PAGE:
This author seems to know what he is talking about. In my opinion his effort is is thorough. If you are interested in this area of science I think that you will enjoy following the writer’s line of thinking.

The link is here

How the Witch became maligned

By Raven Grimassi


“The oldest references to witches in Western literature appear around 700 BC. The ancient Greek writings of Hesiod and Homer contain the first descriptive accounts of witches and witchcraft. In such tales we find the characters known as Circe and Medea, both sharing a connection to the goddess Hecate. The earliest word used by the Greeks to indicate a witch was pharmakis. Historian Georg Luck, in his essay Imagining Greek and Roman Magic, states that pharmakis “became one of the standard words for ‘wise-woman/witch’, used as a substantive.” He goes on to mention during this same period the word also expressed an association with “drugs and incantations.” Later the word pharmakis would translate as venefica in Latin, which is addressed later in this article.

The ancient Greek writer Hesiod makes the earliest mention of the goddess Hecate. Hesiod tells the tale of how Hecate aided the Olympic gods in their battle against the Titans. Because of this, Hecate enjoyed an elevated status among the Olympic gods even though she was never formally a member. In his work, The Theogony, Hesiod speaks of Hecate as a goddess of fertility and abundance, associating her with farmers and agriculture. With the passage of time, Hecate and her witches would be viewed as a dark goddess of the Underworld and would become a dreaded presence. As we shall see, it was the agenda of Roman emperors and law-makers to purposely malign witches and convince people they were dangerous company. However, the essential character of the witch developed much earlier than this and we must look further into the past.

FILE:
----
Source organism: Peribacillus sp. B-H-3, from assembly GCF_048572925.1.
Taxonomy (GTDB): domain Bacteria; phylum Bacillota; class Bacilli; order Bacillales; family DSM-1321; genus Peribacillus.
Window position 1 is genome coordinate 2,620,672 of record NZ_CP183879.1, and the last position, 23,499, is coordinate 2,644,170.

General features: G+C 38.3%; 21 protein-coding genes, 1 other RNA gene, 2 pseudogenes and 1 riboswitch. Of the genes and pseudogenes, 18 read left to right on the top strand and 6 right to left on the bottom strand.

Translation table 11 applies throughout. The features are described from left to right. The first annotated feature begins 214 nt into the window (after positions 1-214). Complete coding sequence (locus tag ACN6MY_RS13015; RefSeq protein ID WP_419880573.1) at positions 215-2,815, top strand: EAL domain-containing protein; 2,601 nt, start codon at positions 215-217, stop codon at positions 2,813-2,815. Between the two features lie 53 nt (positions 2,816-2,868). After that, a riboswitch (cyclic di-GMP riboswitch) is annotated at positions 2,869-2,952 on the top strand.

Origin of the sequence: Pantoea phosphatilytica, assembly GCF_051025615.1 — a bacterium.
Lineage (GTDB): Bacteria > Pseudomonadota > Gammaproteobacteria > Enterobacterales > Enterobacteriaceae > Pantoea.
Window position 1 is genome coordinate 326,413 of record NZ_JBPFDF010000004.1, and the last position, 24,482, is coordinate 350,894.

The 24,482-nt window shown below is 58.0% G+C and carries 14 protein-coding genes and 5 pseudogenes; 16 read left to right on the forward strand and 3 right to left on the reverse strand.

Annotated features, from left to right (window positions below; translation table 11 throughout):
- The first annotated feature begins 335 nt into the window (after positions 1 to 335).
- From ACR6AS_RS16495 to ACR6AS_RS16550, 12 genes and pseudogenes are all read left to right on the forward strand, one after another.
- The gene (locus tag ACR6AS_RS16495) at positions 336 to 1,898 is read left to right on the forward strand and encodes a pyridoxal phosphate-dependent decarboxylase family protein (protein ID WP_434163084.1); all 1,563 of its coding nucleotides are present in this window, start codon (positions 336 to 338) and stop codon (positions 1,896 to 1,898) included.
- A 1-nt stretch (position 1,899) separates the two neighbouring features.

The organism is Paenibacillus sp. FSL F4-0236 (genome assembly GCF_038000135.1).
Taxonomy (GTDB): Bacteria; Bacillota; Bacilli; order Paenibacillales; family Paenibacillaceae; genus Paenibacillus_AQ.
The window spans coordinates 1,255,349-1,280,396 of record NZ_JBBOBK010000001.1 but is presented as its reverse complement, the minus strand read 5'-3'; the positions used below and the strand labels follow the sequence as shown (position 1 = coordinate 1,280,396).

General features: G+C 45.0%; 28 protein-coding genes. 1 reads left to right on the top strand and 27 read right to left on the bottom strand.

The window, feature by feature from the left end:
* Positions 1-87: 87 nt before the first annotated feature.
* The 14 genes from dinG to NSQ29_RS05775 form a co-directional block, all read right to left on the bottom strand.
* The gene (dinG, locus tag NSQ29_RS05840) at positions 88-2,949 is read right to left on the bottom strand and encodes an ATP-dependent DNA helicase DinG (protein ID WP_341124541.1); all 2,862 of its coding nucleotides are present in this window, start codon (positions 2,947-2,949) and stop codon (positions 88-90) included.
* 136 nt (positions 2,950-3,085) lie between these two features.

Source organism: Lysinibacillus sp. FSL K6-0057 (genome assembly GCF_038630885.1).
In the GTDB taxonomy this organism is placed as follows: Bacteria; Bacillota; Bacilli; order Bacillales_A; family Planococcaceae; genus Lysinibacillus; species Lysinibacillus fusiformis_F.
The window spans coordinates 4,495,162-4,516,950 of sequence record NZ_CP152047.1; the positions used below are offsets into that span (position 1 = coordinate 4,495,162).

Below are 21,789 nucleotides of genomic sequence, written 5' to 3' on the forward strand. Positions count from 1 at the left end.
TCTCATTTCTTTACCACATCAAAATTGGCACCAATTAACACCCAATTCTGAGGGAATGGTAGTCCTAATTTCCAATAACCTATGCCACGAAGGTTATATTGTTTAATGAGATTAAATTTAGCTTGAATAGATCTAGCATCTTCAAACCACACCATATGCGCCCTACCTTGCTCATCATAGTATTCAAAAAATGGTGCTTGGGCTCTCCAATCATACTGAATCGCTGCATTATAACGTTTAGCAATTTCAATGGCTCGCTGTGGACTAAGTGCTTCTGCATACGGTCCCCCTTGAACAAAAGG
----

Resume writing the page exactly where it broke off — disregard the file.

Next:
The witch-figure most likely evolved from the primitive shaman or sorcerer/sorceress character common to tribal communities. Such individuals possessed knowledge of the medicinal properties or effects of various plants, and were believed to be in touch with the Otherworld in a special way. As noted earlier the ancient Greek word for witch is “pharmakis,” and from this we derive the modern English word “pharmacist.” Because of their knowledge and position within the community the witch-figure was also most likely the keeper and transmitter of myth and lore.

In Latin the word for witch was originally saga, which indicates a fortune-teller. This was later changed to venefica, which indicates one who prepares love potions. The earliest laws against witchcraft dealt with the use of herbal potions employed in love spells. The root word for venefica is the same as that for the word venereal, derived from the Latin vene, indicating Venus. The word venefica was later used to indicate one who possessed knowledge of poisonous plants, and over the course of time this became its specific meaning. Eventually almost all Latin words for poison were based upon vene as a rootword for poison, particularly when referring to witches and witchcraft. No doubt the witch-figure commanded respect but was also viewed with a healthy fear of his or her power and knowledge.